What To Do In Ephesus In One Day

Things to see-


Pottery Pipes Ephesus
Ephesus was a perfect location situated amongst hills with a sophisticated water supply system and four aqueducts supplying water to the city. The water powered water mills and also sawmills which cut marble slabs for use around the city. The richer people had water plumbed to their houses whereas the poorer people drew their water from the public troughs.



Bathhouse Ephesus

One thing everyone could afford it seems was a bath. Around the city were a few major bath complexes where a bath would cost just a small coin. Males and females had separate areas and bathhouses tended to every need. In the main bathhouse, a statue still stands dedicated to the most famous madam who ran the local brothel.

And of course, there was public toilets….no privacy here.

Public Toilets Ephesus


Temple of Artemis:

Temple of Artemis Ephesus
Photo by wikipedia Commons

As the city of Ephesus became richer philosophy and the arts developed. The temple of Artemis was built in 550 BC, one of the seven wonders of the ancient world. The temple was destroyed by the Goths in 268 AD and the rebuilt temple destroyed by the Archbishop of Constantinople in 401, so not much remains today.


Nike Frieze Ephesus
The frieze of Nike, Greek Goddess of Victory is almost intact and still quite beautiful. While we were standing there many people were discussing Nike the company and how similar their logo was. According to a guide, the company employed a graphic design student to come up with the swoosh logo for which she received just $35.

Further down the city street two carved tablets one in Greek, the other in the Roman state the city’s rules. Beneath them carved into the stone are special holes for anybody breaking the rules would find themselves tied there.


Library of Celsus

Library of Celsus Ephesus


The Library of Celsus, situated at the end of the street before the Agora is probably the most well know of all the ruins in Ephesus. The facade of the library is stunning with two stories of columns framing four alcoves featuring statues representing the four virtues of Celsus. The Library of Celsus once housed 25,000 papyrus scrolls before the Egyptians banned the export of scrolls. It was also the place where manuscripts were written in thin layers of leather.As they were unable to roll them for storage the pages were stored flat and holes punched in the right side so they could be bound together. Hence the invention of leather-bound books.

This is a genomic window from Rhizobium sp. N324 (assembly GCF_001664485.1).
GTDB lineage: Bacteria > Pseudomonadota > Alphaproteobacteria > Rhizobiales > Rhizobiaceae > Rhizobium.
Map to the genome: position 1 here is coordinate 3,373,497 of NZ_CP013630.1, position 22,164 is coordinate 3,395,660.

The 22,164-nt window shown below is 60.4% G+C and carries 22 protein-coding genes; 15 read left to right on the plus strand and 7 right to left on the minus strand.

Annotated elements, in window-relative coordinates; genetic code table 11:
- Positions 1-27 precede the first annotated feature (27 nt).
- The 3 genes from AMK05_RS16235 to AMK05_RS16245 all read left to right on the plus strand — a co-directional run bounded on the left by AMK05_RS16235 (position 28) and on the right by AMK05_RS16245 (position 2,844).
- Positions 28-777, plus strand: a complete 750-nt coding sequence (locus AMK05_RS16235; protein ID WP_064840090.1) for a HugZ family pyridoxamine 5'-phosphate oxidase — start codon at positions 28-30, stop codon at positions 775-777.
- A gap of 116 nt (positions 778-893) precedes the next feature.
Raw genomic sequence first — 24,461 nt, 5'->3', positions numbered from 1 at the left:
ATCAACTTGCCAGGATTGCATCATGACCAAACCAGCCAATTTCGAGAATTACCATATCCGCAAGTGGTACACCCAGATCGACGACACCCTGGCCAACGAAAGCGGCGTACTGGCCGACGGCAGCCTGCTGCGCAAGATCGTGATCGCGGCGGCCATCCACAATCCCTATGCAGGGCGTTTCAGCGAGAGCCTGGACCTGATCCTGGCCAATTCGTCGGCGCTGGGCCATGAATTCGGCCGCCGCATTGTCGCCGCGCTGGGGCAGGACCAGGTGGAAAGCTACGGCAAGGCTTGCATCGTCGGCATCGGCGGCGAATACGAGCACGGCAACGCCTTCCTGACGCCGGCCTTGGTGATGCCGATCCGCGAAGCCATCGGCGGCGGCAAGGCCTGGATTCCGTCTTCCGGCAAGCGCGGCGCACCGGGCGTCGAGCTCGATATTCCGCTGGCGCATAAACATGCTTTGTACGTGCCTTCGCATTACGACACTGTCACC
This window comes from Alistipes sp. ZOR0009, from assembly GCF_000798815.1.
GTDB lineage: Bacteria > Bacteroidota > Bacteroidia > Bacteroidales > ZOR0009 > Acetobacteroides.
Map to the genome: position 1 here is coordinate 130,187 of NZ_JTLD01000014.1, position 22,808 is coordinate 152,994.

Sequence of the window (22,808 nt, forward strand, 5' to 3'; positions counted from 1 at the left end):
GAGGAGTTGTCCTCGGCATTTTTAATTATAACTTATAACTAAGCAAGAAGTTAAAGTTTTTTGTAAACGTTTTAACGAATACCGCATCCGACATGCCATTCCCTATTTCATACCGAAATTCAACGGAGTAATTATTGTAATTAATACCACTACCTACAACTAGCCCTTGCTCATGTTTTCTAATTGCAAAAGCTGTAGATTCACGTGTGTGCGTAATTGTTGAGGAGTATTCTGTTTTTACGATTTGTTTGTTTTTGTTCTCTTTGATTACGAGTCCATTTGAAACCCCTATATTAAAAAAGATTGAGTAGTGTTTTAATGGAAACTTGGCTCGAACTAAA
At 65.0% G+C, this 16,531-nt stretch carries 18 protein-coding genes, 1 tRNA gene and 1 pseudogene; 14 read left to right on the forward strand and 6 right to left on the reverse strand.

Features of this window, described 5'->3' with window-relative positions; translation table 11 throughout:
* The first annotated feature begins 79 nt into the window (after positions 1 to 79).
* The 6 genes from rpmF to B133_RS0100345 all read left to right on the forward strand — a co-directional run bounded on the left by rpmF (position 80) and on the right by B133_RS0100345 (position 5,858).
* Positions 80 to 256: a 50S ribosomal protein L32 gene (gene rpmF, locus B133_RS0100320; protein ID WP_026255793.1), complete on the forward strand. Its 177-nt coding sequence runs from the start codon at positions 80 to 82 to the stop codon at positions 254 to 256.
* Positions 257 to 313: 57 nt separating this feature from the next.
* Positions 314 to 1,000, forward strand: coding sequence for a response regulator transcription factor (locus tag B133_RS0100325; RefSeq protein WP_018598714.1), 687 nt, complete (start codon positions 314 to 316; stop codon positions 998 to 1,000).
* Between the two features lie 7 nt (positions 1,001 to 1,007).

The gate next to the theatre leads to the ruins of a large agora where many of the rooms once used by merchants are still intact. Around the agora many of the columns which once supported the roof still standing.


Theatre Ephesus
Not far away set into the hillside is the theatre which was once capable of holding 25,000 spectators. It’s a massive structure which has seen a little reconstruction work and restoration. It’s not the best theatre we’ve seen but its still pretty impressive.

During the Greek period Ephesus open-air theatre was used for drama productions but during Roman times gladiators fought. A wall stopped those close to the action from getting splashed with blood. In recent years Sting and Diana Ross have played there. At the moment the theatre has stopped concerts whilst they investigate how to reinforce the theatre against the vibrations caused by all the people during concerts.

Curetes Street:

Curetes Street
Photo by Wikipedia Commons

One of the most interesting things about a visit to Ephesus is the ability to wander down the marble Curetes Street. To walk where people walked thousands of years ago, surrounded by the pillars that have been there to see so much history almost gives you the sense of travelling back in time.